The Maryland legislative session just ended. As always, lots of bills were left on the cutting room floor. But a couple of interesting laws will become law if the Governor signs them.
The most newsworthy bill would prohibit employers from asking their employees or applicants to allow access to their social media sites, such as facebook. While cautionary tales abound about employers using the internet to find out what employees post, many people shield some of their information by erecting privacy walls. A state employee was required to give up his facebook password as a condition to returning to work after a leave of absence, triggering the legislation. According to the Baltimore Sun, Maryland is the first state to enact protective legislation, but others are considering similar protections.
A second law seeks to protect employees who serve on juries. Under SB 16 and HB 353, an employer may not schedule an employee for a shift beginning on or after 5 p.m. the day of jury service (or at least four hours of it), or before 3 a.m. the day after jury service.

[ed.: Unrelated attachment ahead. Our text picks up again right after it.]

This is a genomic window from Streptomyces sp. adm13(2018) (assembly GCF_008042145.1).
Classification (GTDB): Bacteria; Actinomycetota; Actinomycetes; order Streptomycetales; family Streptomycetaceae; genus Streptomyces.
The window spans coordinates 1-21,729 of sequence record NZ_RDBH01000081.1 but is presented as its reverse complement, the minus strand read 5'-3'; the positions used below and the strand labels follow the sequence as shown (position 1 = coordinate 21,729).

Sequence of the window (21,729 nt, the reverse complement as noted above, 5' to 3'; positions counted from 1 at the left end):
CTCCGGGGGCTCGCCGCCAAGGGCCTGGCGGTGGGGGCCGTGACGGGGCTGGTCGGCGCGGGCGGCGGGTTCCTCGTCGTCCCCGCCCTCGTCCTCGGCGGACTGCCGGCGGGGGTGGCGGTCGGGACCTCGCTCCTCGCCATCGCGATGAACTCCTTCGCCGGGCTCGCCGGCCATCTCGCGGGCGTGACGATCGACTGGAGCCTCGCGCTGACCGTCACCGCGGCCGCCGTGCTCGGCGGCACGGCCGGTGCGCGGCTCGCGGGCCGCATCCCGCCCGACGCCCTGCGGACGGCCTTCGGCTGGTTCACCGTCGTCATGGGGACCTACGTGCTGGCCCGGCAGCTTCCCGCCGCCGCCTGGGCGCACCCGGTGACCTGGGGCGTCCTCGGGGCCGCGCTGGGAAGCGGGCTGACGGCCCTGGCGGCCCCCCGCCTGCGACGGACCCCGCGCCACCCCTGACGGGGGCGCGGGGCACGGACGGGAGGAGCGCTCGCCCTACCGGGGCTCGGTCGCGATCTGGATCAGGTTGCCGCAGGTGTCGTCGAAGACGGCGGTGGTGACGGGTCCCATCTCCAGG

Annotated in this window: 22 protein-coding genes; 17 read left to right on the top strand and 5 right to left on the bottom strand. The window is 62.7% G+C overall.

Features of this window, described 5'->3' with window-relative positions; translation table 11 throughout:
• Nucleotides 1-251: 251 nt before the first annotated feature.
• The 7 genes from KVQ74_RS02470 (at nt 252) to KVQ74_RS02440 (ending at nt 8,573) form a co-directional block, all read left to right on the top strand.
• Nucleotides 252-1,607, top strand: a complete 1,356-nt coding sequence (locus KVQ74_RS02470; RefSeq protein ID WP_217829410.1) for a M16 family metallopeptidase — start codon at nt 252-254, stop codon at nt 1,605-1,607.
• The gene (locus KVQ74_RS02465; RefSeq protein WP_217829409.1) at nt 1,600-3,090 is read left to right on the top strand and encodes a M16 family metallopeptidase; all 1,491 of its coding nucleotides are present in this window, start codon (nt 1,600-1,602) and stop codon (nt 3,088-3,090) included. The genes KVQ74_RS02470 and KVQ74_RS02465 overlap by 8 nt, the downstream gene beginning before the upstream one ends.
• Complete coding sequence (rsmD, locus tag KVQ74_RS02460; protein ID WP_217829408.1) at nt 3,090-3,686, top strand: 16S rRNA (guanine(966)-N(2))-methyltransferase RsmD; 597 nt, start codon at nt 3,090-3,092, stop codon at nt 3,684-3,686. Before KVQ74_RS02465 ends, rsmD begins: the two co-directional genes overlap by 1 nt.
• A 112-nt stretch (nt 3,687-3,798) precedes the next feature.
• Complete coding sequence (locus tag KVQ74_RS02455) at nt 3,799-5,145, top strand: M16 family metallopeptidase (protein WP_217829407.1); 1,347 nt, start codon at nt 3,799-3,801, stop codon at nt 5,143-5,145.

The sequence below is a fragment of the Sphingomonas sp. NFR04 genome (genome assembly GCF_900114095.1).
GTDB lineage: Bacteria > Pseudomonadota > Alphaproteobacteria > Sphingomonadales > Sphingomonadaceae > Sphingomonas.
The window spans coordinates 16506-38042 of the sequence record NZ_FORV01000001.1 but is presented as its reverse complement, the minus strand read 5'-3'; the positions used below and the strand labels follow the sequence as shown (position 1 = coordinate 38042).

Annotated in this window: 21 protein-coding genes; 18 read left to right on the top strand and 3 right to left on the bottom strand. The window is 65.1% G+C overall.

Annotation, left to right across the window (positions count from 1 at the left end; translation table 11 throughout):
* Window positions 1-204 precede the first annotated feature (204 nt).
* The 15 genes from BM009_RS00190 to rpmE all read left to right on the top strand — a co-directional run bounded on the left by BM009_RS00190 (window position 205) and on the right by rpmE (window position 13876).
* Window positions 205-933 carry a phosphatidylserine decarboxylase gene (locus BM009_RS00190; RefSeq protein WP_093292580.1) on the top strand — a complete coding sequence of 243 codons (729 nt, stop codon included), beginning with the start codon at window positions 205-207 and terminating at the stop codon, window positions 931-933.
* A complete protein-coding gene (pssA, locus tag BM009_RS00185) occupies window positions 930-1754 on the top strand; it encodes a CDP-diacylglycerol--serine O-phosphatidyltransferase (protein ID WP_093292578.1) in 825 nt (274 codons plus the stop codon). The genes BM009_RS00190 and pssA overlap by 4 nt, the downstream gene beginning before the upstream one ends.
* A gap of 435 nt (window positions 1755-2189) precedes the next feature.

Finally, a law eases some of the unemployment restrictions. An employee is entitled to unemployment benefits if she quits voluntarily with good cause. The employee has the burden of proof on the good cause, and there are not that many that qualify. A new recognized example of good cause was added to the law, permitting a finding of good cause if continued employment could endanger the safety of the employee, or the employee’s spouse, minor child or parent, if any of whom is a victim of domestic violence. Sometimes a domestic violence victim is safe only if he or she disappears from the reach of the perpetrator. A significant aspect of this law prohibits an employer’s rating record from being charged for the benefits, which should minimize employers’ objections when benefits are sought on this basis.